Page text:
Some points from the book I've been reading "Inclusive Urban Design - Public Toilets" by Clara Greed.
- Public toiletes are a necessary component for users of the built environment in enabling user friendly, sustainable, safe, equitable and accecssible cities. Areas of health, sustainability and equality are key reasons to providing better toilet provisions.
- public toilets can be part of the solution to urban problems. Totally inclusive toilets are not universal (one toilet fit all), as ther are many local situations and variables.
- common problems: small narrow cubicals with inward opening doors giving a small gap between toilet bowl and the door. limited space.
- the increasing ageing population who generally need to go to the washroom more, and women's needs, gives clinical and public health reasons for increased toilet provision.
- many third world nations do not use water-based sewage system. thus flush and forget approach is not approiate to adopt in these countries.
- In history: washrooms used to be centralized in a city (communal) now: everyone has their own washroom at home
- our current water based sewage system came from Victorian time, and we currently still rely on this system, but is it appropriate?
- sponsorship can levy costs of providing washroom facilities.
- dry non water based systems: uses sand, soil/earth/ ash.
= Henry Moule of Dorchester patented the earth closet in 1850 which absorbed adn neutralised human waste.
- environmentalist are now re-evaluating the worth of traditional dry system.
- poor materials and poor maintenance and limted attendance and survelliance is a recipe for diaster in public washrooms
- provision of washroom facilities has shown positive relations in increasing sales. This is related to the increase of visitors. (At stores)
- locking systems creates problems of people being locked inside washrooms ...
-religious and cultural concerns means that facilities can not be a complete unisex system. (especially when Canada is multi-cultural)
- visually impaired groups are concerned about the whiteness of toilet tiles and apparently it is difficult to find the door or the rail or the bowl if everything is gleaming white. Colour and contrast needs to be taken seriously in creating accessible toilet design.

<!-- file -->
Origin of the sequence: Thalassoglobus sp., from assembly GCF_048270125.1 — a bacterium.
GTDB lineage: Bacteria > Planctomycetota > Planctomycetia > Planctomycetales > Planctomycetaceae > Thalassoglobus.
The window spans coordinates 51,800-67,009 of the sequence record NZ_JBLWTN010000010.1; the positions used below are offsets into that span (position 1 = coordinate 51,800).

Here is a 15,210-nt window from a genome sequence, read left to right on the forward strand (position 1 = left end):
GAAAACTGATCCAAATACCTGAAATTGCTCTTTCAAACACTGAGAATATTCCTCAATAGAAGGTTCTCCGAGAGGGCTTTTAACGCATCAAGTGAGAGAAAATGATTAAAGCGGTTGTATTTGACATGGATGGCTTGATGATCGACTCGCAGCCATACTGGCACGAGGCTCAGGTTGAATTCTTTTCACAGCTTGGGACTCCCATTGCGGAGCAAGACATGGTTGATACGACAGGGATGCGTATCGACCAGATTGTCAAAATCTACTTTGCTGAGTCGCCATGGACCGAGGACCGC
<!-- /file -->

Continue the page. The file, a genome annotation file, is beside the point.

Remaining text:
- different countries have different methods of using the washroom i.e. squating, thus the pedestal is not the appropriate solutions for all cultures. (But we are predominatly looking at the Canada for my major project)
- also some coutnries don't use toilet papers, but uses water to wash themselves afterwards.
- look up: two pit power flush toilet technology - Sulabh Indian Toilet
- Water based system is not sustainable (3L per flush)
- accessible toilets should be located in relation to accessible routes to reflect people's movement between adn within buildings (p162)
- space for helpers
- hoist (p168)
- a unisex section (family section/baby change) should be placed between the males and females section.
- no stairs, no excessive ramps, should be at grade (on ground level) use ramps only when no alternative is possible, People with arthiritis cannot cope with ramps thus handrailsa nd gentle steps should also be provided when necessary.
- too much sunlight can be problematic in terms of smell and hygiene.
- good lighting is related to less crime
visual perceptions of privacy, visibility and survelliance.
- when testing, test on disabled men and women as they have differnet needs! also consider mothers with prams.
prams: 550-650mm * 100- 1450 mm (including the pusher)
double prams: 850- 1000mm x 850 -1450 mm
look up: Goldsmith (2000) manoeuvering space for wheelchairs and pushchairs (but this does not consider larger motorised wheelchairs)
- creative solution in placement of women and men facilities so that women are not intimidated and discouraged from using the facilites due to proximity of men washroom and its potential "unsavoury clientele"
- women need double floor space (than men) to acheive equality for places to pee.